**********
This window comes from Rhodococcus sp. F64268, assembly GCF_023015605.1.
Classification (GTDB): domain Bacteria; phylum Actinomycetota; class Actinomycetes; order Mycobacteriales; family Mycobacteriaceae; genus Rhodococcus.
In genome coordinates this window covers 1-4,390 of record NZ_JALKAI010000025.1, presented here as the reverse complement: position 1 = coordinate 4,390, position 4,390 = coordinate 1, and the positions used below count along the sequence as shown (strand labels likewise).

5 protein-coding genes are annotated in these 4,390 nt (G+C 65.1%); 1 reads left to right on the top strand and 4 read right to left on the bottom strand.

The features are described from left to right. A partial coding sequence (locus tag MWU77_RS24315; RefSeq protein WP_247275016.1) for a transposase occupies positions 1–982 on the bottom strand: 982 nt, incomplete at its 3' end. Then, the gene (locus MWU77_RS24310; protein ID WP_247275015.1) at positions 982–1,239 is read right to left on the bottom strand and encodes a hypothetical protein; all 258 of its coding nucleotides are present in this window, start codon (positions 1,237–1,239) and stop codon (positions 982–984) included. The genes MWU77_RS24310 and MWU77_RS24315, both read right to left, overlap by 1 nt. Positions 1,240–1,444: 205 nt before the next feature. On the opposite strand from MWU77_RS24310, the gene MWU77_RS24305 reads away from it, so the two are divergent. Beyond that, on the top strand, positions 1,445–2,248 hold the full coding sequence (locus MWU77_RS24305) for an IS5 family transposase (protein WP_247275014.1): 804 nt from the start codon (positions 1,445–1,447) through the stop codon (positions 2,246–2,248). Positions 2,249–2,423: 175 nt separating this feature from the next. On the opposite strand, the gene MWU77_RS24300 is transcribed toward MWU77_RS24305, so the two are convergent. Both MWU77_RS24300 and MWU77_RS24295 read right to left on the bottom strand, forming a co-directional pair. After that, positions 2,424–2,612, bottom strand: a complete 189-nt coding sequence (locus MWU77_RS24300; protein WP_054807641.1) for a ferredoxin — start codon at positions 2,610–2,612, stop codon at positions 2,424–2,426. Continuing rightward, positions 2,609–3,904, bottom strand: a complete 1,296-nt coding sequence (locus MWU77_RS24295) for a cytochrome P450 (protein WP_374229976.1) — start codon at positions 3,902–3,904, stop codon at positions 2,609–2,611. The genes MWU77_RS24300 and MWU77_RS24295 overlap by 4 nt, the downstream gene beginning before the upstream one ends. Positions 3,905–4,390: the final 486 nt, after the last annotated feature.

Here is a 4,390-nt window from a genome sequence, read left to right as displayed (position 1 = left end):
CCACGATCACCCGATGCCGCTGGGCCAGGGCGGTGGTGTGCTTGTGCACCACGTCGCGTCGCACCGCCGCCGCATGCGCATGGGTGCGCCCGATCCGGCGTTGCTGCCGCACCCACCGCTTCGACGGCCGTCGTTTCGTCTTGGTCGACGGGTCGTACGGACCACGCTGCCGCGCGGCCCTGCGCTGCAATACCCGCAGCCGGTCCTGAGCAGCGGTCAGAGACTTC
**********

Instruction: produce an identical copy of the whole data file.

This window comes from Rhodococcus sp. F64268, assembly GCF_023015605.1.
Classification (GTDB): domain Bacteria; phylum Actinomycetota; class Actinomycetes; order Mycobacteriales; family Mycobacteriaceae; genus Rhodococcus.
In genome coordinates this window covers 1-4,390 of record NZ_JALKAI010000025.1, presented here as the reverse complement: position 1 = coordinate 4,390, position 4,390 = coordinate 1, and the positions used below count along the sequence as shown (strand labels likewise).

5 protein-coding genes are annotated in these 4,390 nt (G+C 65.1%); 1 reads left to right on the top strand and 4 read right to left on the bottom strand.

The features are described from left to right. A partial coding sequence (locus tag MWU77_RS24315; RefSeq protein WP_247275016.1) for a transposase occupies positions 1–982 on the bottom strand: 982 nt, incomplete at its 3' end. Then, the gene (locus MWU77_RS24310; protein ID WP_247275015.1) at positions 982–1,239 is read right to left on the bottom strand and encodes a hypothetical protein; all 258 of its coding nucleotides are present in this window, start codon (positions 1,237–1,239) and stop codon (positions 982–984) included. The genes MWU77_RS24310 and MWU77_RS24315, both read right to left, overlap by 1 nt. Positions 1,240–1,444: 205 nt before the next feature. On the opposite strand from MWU77_RS24310, the gene MWU77_RS24305 reads away from it, so the two are divergent. Beyond that, on the top strand, positions 1,445–2,248 hold the full coding sequence (locus MWU77_RS24305) for an IS5 family transposase (protein WP_247275014.1): 804 nt from the start codon (positions 1,445–1,447) through the stop codon (positions 2,246–2,248). Positions 2,249–2,423: 175 nt separating this feature from the next. On the opposite strand, the gene MWU77_RS24300 is transcribed toward MWU77_RS24305, so the two are convergent. Both MWU77_RS24300 and MWU77_RS24295 read right to left on the bottom strand, forming a co-directional pair. After that, positions 2,424–2,612, bottom strand: a complete 189-nt coding sequence (locus MWU77_RS24300; protein WP_054807641.1) for a ferredoxin — start codon at positions 2,610–2,612, stop codon at positions 2,424–2,426. Continuing rightward, positions 2,609–3,904, bottom strand: a complete 1,296-nt coding sequence (locus MWU77_RS24295) for a cytochrome P450 (protein WP_374229976.1) — start codon at positions 3,902–3,904, stop codon at positions 2,609–2,611. The genes MWU77_RS24300 and MWU77_RS24295 overlap by 4 nt, the downstream gene beginning before the upstream one ends. Positions 3,905–4,390: the final 486 nt, after the last annotated feature.

Here is a 4,390-nt window from a genome sequence, read left to right as displayed (position 1 = left end):
CCACGATCACCCGATGCCGCTGGGCCAGGGCGGTGGTGTGCTTGTGCACCACGTCGCGTCGCACCGCCGCCGCATGCGCATGGGTGCGCCCGATCCGGCGTTGCTGCCGCACCCACCGCTTCGACGGCCGTCGTTTCGTCTTGGTCGACGGGTCGTACGGACCACGCTGCCGCGCGGCCCTGCGCTGCAATACCCGCAGCCGGTCCTGAGCAGCGGTCAGAGACTTC